The long-term aim of the campaign is to develop an open culture where menstruation is not treated as a taboo. The campaign also seeks to hold the schools accountable for their responsibilities as an important component in the implementation of MHM policies by making adequate sanitation infrastructure and knowledge of MHM available in school premises.

Read more about his campaign.

Harshita is a psychologist and works to support people with mental health issues, particularly adolescents who are survivors of violence. Associated with the Azadi Foundation in UP, Harshita became an MHM Fellow with YKA, with the aim of promoting better menstrual health.

Her campaign #MeriMarzi aims to promote menstrual health and wellness, hygiene and facilities for female sex workers in UP. She says, “Knowledge about natural body processes is a very basic human right. And for individuals whose occupation is providing sexual services, it becomes even more important.”

Meri Marzi aims to ensure sensitised, non-discriminatory health workers for the needs of female sex workers in the Suraksha Clinics under the UPSACS (Uttar Pradesh State AIDS Control Society) program by creating more dialogues and garnering public support for the cause of sex workers’ menstrual rights. The campaign will also ensure interventions with sex workers to clear misconceptions around overall hygiene management to ensure that results flow both ways.

Read more about her campaign.

MH Fellow Sabna comes with significant experience working with a range of development issues. A co-founder of Project Sakhi Saheli, which aims to combat period poverty and break menstrual taboos, Sabna has, in the past, worked on the issue of menstruation in urban slums of Delhi with women and adolescent girls. She and her team also released MenstraBook, with menstrastories and organised Menstra Tlk in the Delhi School of Social Work to create more conversations on menstruation.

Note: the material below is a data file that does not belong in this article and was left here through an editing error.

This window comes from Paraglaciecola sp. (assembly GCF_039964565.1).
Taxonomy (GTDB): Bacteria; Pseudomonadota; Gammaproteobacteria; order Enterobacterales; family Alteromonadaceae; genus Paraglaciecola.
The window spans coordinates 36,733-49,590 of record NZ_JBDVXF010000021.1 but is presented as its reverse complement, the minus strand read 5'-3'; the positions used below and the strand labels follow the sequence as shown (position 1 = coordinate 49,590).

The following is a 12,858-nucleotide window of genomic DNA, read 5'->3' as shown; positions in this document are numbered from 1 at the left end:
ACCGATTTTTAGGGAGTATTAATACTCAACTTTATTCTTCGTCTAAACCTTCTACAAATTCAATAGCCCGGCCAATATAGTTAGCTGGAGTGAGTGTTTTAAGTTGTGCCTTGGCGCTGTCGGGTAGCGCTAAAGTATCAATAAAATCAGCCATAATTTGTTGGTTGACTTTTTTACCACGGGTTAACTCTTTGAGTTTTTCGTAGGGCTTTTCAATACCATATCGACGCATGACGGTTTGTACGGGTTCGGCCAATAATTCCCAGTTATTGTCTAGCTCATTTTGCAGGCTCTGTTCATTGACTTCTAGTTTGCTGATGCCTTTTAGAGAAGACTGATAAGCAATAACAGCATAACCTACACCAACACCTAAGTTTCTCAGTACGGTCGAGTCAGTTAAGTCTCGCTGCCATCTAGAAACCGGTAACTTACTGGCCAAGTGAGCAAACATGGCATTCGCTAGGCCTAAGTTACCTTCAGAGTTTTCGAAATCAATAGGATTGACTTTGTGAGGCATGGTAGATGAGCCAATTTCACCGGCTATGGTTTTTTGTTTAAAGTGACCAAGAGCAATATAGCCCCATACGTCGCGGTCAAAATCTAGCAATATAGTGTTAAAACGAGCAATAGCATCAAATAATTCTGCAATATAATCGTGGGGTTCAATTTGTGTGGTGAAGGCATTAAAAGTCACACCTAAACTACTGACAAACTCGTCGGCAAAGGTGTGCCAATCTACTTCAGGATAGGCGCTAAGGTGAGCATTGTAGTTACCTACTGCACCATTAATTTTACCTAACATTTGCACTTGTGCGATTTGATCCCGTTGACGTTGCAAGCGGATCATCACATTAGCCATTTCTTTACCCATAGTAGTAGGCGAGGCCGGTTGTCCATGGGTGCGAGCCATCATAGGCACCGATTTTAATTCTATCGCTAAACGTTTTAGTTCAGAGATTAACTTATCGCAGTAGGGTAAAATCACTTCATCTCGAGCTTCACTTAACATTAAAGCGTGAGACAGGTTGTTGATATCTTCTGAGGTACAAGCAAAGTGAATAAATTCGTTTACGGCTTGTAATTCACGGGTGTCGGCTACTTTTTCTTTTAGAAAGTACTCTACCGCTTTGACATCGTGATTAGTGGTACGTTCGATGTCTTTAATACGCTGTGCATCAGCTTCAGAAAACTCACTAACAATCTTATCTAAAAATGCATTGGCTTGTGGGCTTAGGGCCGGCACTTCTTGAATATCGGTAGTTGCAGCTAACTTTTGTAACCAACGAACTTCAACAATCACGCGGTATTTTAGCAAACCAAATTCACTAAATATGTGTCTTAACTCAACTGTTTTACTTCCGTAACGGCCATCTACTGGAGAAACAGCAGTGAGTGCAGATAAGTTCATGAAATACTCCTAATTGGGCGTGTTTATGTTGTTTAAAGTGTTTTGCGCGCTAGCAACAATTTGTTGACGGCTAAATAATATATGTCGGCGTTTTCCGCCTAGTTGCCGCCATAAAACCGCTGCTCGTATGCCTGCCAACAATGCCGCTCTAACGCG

With YKA MHM Fellow Vineet, Sabna launched Menstratalk, a campaign that aims to put an end to period poverty and smash menstrual taboos in society. As a start, the campaign aims to begin conversations on menstrual health with five hundred adolescents and youth in Delhi through offline platforms, and through this community mobilise support to create Period Friendly Institutions out of educational institutes in the city.

Read more about her campaign. 

A student from Delhi School of Social work, Vineet is a part of Project Sakhi Saheli, an initiative by the students of Delhi school of Social Work to create awareness on Menstrual Health and combat Period Poverty. Along with MHM Action Fellow Sabna, Vineet launched Menstratalk, a campaign that aims to put an end to period poverty and smash menstrual taboos in society.

As a start, the campaign aims to begin conversations on menstrual health with five hundred adolescents and youth in Delhi through offline platforms, and through this community mobilise support to create Period Friendly Institutions out of educational institutes in the city.

Find out more about the campaign here.

A native of Bhagalpur district – Bihar, Shalini Jha believes in equal rights for all genders and wants to work for a gender-equal and just society. In the past she’s had a year-long association as a community leader with Haiyya: Organise for Action’s Health Over Stigma campaign. She’s pursuing a Master’s in Literature with Ambedkar University, Delhi and as an MHM Fellow with YKA, recently launched ‘Project अल्हड़ (Alharh)’.

She says, “Bihar is ranked the lowest in India’s SDG Index 2019 for India. Hygienic and comfortable menstruation is a basic human right and sustainable development cannot be ensured if menstruators are deprived of their basic rights.” Project अल्हड़ (Alharh) aims to create a robust sensitised community in Bhagalpur to collectively spread awareness, break the taboo, debunk myths and initiate fearless conversations around menstruation. The campaign aims to reach at least 6000 adolescent girls from government and private schools in Baghalpur district in 2020.

Read more about the campaign here.